(7) Any of the following persons may also make modifications under this section
of a warrant, but only where the person considers that there is an urgent need
to make the modification—

Investigatory Powers BillPage 83

(a) the person to whom the warrant is addressed;

(b) a person who holds a senior position in the same public authority as the
person mentioned in paragraph (a).

Section 105 contains provision about the approval of modifications made in
5urgent cases.

(8) For the purposes of subsection (7)(b), a person holds a senior position in a
public authority if—

(a) in the case of any of the intelligence services—

(i) the person is a member of the Senior Civil Service or a member
10of the Senior Management Structure of Her Majesty’s
Diplomatic Service, or

(ii) the person holds a position in the intelligence service of
equivalent seniority to such a person;

(b) in the case of the Ministry of Defence—

(i) 15the person is a member of the Senior Civil Service, or

(ii) the person is of or above the rank of brigadier, commodore or
air commodore.

(9) Sections 94 (Members of Parliament etc.) applies in relation to a decision to
make a modification of a warrant issued under section 91 or 93 which is of a
20kind described in subsection (2)(a), (c) or (e) as it applies in relation to a
decision to issue such a warrant; and accordingly where that section applies
only the Secretary of State may make the modification.

(10) Section 100 (items subject to legal privilege) applies in relation to a decision to
make a modification of a warrant issued under section 91, 92 or 93 which is of
25a kind described in subsection (2)(a), (c) or (e) as it applies in relation to a
decision to issue such a warrant.

(11) Where a senior official has made a modification of a warrant issued under
section 91 or 93, the Secretary of State must be notified personally of the
modification and the reasons for making it.

(12) 30Where a senior official has made a modification of a warrant issued under
section 92, a member of the Scottish Government must be notified personally
of the modification and the reasons for making it.

(13) Nothing in this section applies in relation to modifying the provisions of a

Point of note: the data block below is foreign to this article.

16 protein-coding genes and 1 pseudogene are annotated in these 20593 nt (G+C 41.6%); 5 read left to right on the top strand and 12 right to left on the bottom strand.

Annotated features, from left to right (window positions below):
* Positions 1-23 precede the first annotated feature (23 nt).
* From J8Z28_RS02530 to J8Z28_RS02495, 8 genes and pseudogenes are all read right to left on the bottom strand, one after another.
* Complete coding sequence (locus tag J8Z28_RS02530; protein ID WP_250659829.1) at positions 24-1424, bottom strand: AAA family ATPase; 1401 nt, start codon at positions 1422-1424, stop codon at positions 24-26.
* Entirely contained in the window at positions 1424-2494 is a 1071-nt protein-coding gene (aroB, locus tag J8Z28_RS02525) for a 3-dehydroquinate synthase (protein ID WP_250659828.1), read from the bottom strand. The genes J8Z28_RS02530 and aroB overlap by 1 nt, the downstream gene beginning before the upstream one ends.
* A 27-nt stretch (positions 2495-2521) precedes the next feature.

warrant in a way which does not affect the conduct authorised or required by
35it.

105 Approval of modifications under section 104 made in urgent cases

(1) This section applies where a person makes a modification of a warrant by
virtue of section 104(7).

(2) The person who made the modification must inform a designated senior
40official that it has been made.

(3) In this section, “designated senior official” means a senior official who has been
designated by the Secretary of State or (in the case of warrants issued by the
Scottish Ministers) the Scottish Ministers for the purposes of this section.

(4) In addition, the Secretary of State or (in the case of a warrant issued by the
45Scottish Ministers) a member of the Scottish Government must be notified
personally of the modification and the reasons for making it.

Investigatory Powers BillPage 84

(5) The designated senior official must, before the end of the relevant period—

(a) decide whether to approve the decision to make the modification, and

(b) notify the person of the senior official’s decision.

“The relevant period” means the period ending with the fifth working day after
5the day on which the modification was made.

(6) If the designated senior official refuses to approve the decision to make the
modification—

(a) the Secretary of State or (in the case of a warrant issued by the Scottish
Ministers) a member of the Scottish Government must be notified
10personally of the refusal,

(b) the warrant (unless it no longer has effect) has effect as if the
modification had not been made, and

(c) the person to whom the warrant is addressed must, so far as is
reasonably practicable, secure that anything in the process of being
15done under the warrant by virtue of that modification stops as soon as
possible.

(7) In a case where a designated senior official refuses to approve a decision to
make a modification of a targeted equipment interference warrant, the
designated senior official may authorise further interference with equipment
20for the purpose of enabling the person to whom the warrant is addressed to
secure that anything in the process of being done under the warrant by virtue
of the modification stops as soon as possible.

(8) If the designated senior official authorises further interference with equipment
under subsection (7), the Secretary of State or (in the case of a warrant issued
25by the Scottish Ministers) a member of the Scottish Government must be
notified personally of the authorisation.

(9) Nothing in this section affects the lawfulness of—

(a) anything done under the warrant by virtue of the modification before
the modification ceases to have effect;

(b) 30if anything is in the process of being done under the warrant by virtue
of the modification when the modification ceases to have effect—

(i) anything done before that thing could be stopped, or

(ii) anything done which it is not reasonably practicable to stop.

106 Modification of warrants issued by law enforcement chiefs

(1) 35The provisions of a warrant issued under section 96 by a law enforcement
chief, or by an appropriate delegate in relation to that chief, may be modified
at any time by—

(a) the law enforcement chief, or

(b) if the warrant was issued by an appropriate delegate, by that person.